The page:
The combination of zidovudine and lamivudine has been extensively studied in children and has been a part of ART regimens in many trials. The safety and efficacy of zidovudine plus lamivudine were compared to the safety and efficacy of abacavir plus lamivudine and stavudine plus lamivudine in children aged <5 years in the CHAPAS-3 study. All regimens also included either nevirapine or efavirenz. All the NRTIs had low toxicity and produced good clinical, immunologic, and virologic responses.20 Pediatric patients who received zidovudine plus abacavir or zidovudine plus lamivudine had lower rates of viral suppression and experienced more adverse events that required regimen modification than patients who received abacavir/lamivudine.21,22

Infants with Perinatal HIV Exposure
The PACTG 076 clinical trial demonstrated that administering zidovudine to pregnant women and their infants could reduce the risk of perinatal transmission by nearly 70%.23 See Antiretroviral Management of Newborns with Perinatal HIV Exposure or Perinatal HIV for further discussion of the use of zidovudine for the prevention of perinatal transmission of HIV. A dose of approximately zidovudine 4 mg/kg of body weight every 12 hours is recommended for prevention of perinatal HIV transmission in neonates and infants with gestational ages ≥35 weeks. Infants who have been exposed to HIV but who are uninfected should continue on the prophylactic dose for 4 weeks to 6 weeks, depending on their gestational age at time of delivery and the risk assessment for perinatal transmission.

Simplified, alternative weight-band dosing has also been developed, and the rationale for these doses is based on the intracellular metabolism of zidovudine (see Pharmacokinetics below). The rate-limiting step in the phosphorylation of zidovudine to active zidovudine triphosphate is the limited amount of thymidylate kinase. Increasing doses of zidovudine will lead to increased zidovudine plasma concentrations and increased intracellular concentrations of zidovudine monophosphate but not zidovudine diphosphate or zidovudine triphosphate.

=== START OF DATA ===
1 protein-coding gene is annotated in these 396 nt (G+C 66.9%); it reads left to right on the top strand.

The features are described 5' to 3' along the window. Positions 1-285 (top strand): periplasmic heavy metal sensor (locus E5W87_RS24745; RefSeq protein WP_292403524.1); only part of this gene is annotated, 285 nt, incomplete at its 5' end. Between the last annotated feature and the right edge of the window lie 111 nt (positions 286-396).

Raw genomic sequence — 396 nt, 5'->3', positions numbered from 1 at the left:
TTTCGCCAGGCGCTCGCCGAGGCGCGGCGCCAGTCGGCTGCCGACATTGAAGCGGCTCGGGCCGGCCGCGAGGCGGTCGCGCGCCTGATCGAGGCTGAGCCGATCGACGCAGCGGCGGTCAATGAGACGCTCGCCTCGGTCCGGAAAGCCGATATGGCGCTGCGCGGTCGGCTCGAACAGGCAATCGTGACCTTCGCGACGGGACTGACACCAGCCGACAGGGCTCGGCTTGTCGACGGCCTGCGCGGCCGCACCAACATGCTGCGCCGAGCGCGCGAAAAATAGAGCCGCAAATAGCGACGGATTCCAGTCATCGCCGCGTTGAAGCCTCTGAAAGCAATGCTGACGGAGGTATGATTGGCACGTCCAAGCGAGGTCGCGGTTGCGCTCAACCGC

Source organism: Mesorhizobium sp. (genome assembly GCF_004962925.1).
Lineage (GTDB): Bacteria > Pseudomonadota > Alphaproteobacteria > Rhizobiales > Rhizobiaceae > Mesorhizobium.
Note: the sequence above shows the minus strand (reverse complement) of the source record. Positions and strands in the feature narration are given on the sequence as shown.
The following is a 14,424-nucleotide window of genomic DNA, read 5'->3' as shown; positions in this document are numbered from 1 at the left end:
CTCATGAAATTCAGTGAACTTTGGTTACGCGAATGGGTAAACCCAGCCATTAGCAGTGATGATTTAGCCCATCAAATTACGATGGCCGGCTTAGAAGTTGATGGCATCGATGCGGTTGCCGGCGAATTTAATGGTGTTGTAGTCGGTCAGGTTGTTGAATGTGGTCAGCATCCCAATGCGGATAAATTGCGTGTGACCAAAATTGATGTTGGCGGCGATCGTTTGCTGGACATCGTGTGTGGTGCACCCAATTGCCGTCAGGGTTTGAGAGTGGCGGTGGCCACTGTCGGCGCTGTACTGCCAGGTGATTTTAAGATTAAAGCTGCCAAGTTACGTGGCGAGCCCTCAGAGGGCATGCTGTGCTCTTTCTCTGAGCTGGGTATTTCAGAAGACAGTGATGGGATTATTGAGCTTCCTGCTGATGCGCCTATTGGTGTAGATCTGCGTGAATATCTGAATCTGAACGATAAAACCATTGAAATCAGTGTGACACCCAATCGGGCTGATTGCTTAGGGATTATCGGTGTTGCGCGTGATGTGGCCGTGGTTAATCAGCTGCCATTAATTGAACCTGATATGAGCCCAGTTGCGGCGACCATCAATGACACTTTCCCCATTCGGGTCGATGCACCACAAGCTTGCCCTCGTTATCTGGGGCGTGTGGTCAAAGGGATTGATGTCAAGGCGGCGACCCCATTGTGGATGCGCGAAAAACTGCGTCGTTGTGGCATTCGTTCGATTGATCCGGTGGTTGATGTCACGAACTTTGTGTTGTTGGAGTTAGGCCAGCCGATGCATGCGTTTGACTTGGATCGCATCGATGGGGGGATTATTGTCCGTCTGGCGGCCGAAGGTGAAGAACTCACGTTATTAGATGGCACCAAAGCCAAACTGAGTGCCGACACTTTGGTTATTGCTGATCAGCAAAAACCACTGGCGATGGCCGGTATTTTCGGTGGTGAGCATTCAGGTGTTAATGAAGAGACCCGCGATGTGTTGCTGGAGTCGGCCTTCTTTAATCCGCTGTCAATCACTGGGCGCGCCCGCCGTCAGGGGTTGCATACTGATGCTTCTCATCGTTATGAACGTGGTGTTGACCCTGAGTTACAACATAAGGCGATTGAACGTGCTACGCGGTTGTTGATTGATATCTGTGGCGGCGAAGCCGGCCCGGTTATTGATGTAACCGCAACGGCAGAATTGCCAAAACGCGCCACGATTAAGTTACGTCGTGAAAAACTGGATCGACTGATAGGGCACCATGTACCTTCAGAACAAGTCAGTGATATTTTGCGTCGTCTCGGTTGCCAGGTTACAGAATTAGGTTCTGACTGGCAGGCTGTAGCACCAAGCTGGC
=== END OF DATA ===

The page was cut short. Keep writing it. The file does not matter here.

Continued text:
In 31 infants who received zidovudine to prevent perinatal transmission, levels of intracellular zidovudine metabolites were measured after delivery. Plasma zidovudine and intracellular zidovudine monophosphate decreased by roughly 50% between post-delivery Day 1 and Day 28, whereas zidovudine diphosphate and zidovudine triphosphate remained low throughout the sampling period.24 Zidovudine dose is poorly correlated with the active form of zidovudine found intracellularly. Because of this, a simplified weight-band dosing approach can be used for the first 4 weeks of life in infants with gestational ages ≥35 weeks (see the dosing table). This approach should simplify the minor dose adjustments that are commonly made based on changes in infant weight during zidovudine use in the first 4 weeks of life and will make it easier for caregivers to administer zidovudine oral syrup to their infants. The changes in weight and the small differences in zidovudine dose will have minor effects on the intracellular concentrations of zidovudine triphosphate.

Infants with HIV Infection
For full-term neonates who are diagnosed with HIV infection during the first days to weeks of life, the zidovudine dose should be increased at age 4 weeks to the continuation dose (see the dosing table). The activity of the enzymes responsible for glucuronidation is low at birth and increases dramatically during the first 4 weeks to 6 weeks of life in full-term neonates. This increase in metabolizing enzyme activity leads to an increased clearance of plasma zidovudine, and the dose of zidovudine should be adjusted when zidovudine is used to treat HIV after the first 4 weeks in full-term infants.